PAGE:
In My Opinion | Armando Salguero

Armando Salguero: Win shows Miami Dolphins have playmakers, too

 
 
Miami Dolphins wide receiver Mike Wallace breaks away from Colts cornerback Greg Toler for a touchdown in the third quarter of the game at Lucas Oil Stadium in Indianapolis on Sept. 15, 2013.
Miami Dolphins wide receiver Mike Wallace breaks away from Colts cornerback Greg Toler for a touchdown in the third quarter of the game at Lucas Oil Stadium in Indianapolis on Sept. 15, 2013.
Joe Rimkus Jr. / STAFF PHOTO
WEB VOTE Who was the MVP for the Dolphins in their win Sunday against the Colts?

asalguero@MiamiHerald.com

And now the Dolphins are relevant.

No, they haven’t arrived as a playoff team already punching its postseason ticket. It’s too early in the season to claim that status, and perhaps some of you are old enough to remember 2010 when Dolphins also started the season 2-0 with two road victories before finishing 7-9.

But Sunday’s win here against a good team and a good quarterback sends Dolphins fans a message that the group general manager Jeff Ireland put together and coach Joe Philbin is developing has begun to show signs that good days are ahead.

Perhaps more good days than this franchise has enjoyed in a while.

Call this 24-20 victory over the Colts a milestone. It shows how far the Dolphins have come since last season — when they lost to these very Colts. It suggests these Dolphins have more winning formulas they can use than recent Miami teams that had to run the ball well and play great defense to squeeze out games.

And, most important, this win shows when the field is replete with playmakers, and the Colts have quite a few of their own, the Dolphins can compete because they have their fair share, too.

The Dolphins have a growing list of playmakers on offense and defense — perhaps more than they have had since the years when they would routinely go to the playoffs — and several of those stepped to the center stage in this game.

Mike Wallace.

Phillip Wheeler.

Brian Hartline.

Brent Grimes.

Ryan Tannehill.

All of them made big plays.

“That’s what it takes to win in this league, making plays,” Grimes said. “It’s only two games in and it’s a long season. But if we keep it up, we’ll be happy with what we do by year’s end.”

Grimes got beat on 47-yard completion from Colts quarterback Andrew Luck to former FIU star receiver T.Y. Hilton in the first half. That play happened even though Grimes had great position and was thinking he was about to collect an interception.

But when he failed, Grimes went back to the sideline and promised coaches if Luck tried him again, he would make up for it with an interception. And when Luck unwisely went after Grimes again in the second half, throwing a pass to Reggie Wayne that Grimes again covered well, the Dolphins cornerback answered the challenge.

He intercepted the pass to end a Colts drive. He won.

He made a play.

Remember a year ago in a similar situation Luck threw an ill-advised pass that former cornerback Sean Smith caught and then dropped? Given a second chance, Luck went on to lead a scoring drive and all Smith could discuss in the locker room afterward was how he didn’t make the play.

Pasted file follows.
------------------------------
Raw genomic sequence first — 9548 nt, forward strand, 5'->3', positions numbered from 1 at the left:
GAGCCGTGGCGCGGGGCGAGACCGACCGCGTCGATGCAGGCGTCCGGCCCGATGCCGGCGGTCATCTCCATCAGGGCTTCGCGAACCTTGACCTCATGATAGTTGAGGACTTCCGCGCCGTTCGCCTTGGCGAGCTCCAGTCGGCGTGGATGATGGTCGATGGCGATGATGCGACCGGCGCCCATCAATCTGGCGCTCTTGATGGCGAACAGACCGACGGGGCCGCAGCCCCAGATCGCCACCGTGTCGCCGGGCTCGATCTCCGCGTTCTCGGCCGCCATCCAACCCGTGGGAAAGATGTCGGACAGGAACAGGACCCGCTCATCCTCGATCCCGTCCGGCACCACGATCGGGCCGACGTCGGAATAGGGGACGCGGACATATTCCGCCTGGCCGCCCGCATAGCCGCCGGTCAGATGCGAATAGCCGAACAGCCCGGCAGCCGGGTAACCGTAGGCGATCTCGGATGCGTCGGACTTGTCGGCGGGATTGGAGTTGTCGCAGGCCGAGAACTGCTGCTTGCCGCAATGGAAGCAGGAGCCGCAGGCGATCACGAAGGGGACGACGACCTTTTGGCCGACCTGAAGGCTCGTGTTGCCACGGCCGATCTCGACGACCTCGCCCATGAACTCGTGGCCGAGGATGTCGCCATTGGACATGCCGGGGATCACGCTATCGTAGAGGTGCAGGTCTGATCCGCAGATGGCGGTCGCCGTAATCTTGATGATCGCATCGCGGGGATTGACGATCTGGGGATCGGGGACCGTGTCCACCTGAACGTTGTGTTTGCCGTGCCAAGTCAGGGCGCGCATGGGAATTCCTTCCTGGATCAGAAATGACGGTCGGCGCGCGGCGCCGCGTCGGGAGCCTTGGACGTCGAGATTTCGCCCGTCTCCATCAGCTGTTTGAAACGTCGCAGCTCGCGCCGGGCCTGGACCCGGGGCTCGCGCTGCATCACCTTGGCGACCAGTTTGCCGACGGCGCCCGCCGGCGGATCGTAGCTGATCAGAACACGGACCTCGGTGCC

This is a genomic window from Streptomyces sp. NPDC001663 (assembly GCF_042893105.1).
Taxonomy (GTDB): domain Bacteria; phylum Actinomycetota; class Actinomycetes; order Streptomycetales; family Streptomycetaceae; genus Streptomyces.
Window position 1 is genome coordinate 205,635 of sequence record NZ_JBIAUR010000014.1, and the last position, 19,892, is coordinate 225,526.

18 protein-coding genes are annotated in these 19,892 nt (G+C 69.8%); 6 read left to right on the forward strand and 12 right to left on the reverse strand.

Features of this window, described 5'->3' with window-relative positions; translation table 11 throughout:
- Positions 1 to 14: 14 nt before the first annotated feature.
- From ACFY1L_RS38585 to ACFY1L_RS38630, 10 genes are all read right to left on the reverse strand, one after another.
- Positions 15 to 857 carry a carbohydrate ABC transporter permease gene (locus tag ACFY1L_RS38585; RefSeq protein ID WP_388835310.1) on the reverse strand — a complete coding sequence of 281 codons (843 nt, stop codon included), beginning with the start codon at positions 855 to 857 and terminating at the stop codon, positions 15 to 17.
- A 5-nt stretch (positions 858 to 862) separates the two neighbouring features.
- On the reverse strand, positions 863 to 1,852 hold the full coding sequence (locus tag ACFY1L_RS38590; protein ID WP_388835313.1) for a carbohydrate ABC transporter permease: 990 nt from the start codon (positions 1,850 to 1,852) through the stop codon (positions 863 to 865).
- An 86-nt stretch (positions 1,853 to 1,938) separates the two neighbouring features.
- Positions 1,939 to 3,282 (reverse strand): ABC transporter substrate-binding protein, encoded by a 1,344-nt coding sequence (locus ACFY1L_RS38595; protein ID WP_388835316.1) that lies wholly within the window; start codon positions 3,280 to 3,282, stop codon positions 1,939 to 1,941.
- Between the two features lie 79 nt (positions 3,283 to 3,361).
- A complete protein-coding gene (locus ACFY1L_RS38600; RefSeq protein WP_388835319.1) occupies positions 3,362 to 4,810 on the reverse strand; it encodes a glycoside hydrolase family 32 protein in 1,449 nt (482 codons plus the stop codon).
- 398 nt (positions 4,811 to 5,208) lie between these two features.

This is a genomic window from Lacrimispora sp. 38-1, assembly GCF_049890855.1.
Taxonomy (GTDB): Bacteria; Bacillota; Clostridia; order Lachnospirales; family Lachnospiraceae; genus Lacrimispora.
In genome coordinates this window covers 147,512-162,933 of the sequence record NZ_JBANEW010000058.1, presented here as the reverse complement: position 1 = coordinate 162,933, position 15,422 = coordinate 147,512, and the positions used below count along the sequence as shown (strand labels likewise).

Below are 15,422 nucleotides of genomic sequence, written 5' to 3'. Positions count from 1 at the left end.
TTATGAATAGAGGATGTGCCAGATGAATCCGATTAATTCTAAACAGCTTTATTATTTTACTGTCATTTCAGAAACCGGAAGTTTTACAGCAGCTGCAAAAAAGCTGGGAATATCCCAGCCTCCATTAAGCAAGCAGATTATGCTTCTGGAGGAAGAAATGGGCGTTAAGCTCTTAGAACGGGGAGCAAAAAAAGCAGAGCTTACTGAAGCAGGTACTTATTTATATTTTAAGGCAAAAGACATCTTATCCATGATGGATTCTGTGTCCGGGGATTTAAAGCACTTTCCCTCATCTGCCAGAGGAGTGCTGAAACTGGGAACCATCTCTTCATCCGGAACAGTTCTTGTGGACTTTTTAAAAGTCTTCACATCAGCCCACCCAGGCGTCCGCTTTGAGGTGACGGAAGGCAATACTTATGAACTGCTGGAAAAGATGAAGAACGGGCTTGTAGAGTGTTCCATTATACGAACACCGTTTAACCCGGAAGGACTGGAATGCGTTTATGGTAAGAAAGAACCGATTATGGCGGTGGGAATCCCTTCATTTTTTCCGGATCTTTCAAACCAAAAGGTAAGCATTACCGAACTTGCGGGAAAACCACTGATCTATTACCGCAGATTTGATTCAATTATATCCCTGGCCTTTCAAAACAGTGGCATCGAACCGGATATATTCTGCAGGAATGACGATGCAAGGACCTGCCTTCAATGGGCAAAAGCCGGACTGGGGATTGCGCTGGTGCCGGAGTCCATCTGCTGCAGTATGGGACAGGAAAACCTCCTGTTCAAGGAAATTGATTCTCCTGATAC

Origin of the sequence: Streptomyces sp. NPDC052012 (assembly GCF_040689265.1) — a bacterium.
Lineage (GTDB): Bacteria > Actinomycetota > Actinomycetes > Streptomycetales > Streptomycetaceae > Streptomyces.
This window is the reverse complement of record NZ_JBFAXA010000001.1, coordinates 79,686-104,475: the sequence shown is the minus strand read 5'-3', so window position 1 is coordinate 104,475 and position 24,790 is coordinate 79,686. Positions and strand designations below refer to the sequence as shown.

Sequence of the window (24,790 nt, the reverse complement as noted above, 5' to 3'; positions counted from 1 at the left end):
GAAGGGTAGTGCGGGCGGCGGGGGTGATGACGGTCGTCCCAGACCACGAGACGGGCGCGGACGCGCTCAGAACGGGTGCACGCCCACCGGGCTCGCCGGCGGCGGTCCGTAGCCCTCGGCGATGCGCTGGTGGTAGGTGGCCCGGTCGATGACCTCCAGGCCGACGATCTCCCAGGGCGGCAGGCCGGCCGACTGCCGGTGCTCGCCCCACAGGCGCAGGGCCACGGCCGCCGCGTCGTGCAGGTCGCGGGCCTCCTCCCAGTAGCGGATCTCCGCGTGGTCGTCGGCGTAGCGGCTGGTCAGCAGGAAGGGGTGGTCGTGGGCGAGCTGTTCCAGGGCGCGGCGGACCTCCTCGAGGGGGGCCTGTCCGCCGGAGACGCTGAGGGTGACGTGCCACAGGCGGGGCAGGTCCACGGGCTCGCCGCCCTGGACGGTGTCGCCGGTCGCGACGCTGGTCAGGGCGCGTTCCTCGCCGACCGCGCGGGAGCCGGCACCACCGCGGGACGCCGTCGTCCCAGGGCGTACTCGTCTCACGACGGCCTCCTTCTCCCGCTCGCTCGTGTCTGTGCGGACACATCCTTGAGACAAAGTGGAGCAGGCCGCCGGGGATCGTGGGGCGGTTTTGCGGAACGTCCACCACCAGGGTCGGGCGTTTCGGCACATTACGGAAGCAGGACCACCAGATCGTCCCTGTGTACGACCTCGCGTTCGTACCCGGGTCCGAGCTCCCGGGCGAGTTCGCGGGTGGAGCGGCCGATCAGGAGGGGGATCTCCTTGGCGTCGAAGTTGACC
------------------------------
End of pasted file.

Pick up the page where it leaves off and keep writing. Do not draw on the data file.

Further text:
This time it was Luck who was left to bitterly lament that moment and others. Luck, who had authored eight comeback victories in 17 previous NFL starts, including a late victory over Miami last year, was in position to add to his growing legend again.

But this season, rather than play victim to a playmaker, the Dolphins got big plays of their own. On offense, they answered with Tannehill, who actually outdueled his counterpart.

On defense, the Dolphins sent pressure from all sides and angles and positions. And on one of those blitzes, running back Donald Brown couldn’t block Wheeler, and the Miami linebacker collected a sack on the game clinching fourth-down play.

Wheeler was brought in along with Dannell Ellerbe to cover closer, run faster and blitz better than Karlos Dansby and Kevin Burnett did a year ago. Both were brought in to make plays.

“It’s always a good position when I’m standing up and the quarterback is on the ground,” Wheeler said. “So I was happy.”

The Dolphins are thrilled to have receivers (plural) who can compete with those like the Colts have. Last year, Brian Hartline was seemingly the lone playmaker in a desert of 15-, 16-, 17-play touchdown drives.

Miami’s three touchdown drives against Indy went six plays, three plays, and six plays.

Now the Dolphins can connect on big plays in the passing game. Think of it, Charles Clay caught a 67-yard pass, Hartline had a 24-yard catch and Wallace caught a 34-yarder. Wallace also caught an otherwise innocuous bubble screen and in a blink he turned it into an 18-yard touchdown play.

And there’s potential for more because Wallace and Tannehill are admittedly not fully comfortable with each other just yet.

“Him and me are getting on the same page,” Wallace said. “Him and [fellow newcomer Brandon Gibson] are already on the same page. Now, we’re getting on the same page as well.”

A year ago the Dolphins lost two games in overtime and another one in regulation by three points. They claimed they were close to winning games, close to making plays because, well, they were.

But they were never good enough to actually make those plays. They weren’t good enough to win those tight games.

This team has more talent.

It doesn’t win on every play but it doesn’t consistently fall just short, either. It wins on its share of plays because there are playmakers throughout the lineup. That means close games that became losses a year ago might be wins this year.

And that absolutely makes the Dolphins relevant again.

Read more Armando Salguero stories from the Miami Herald

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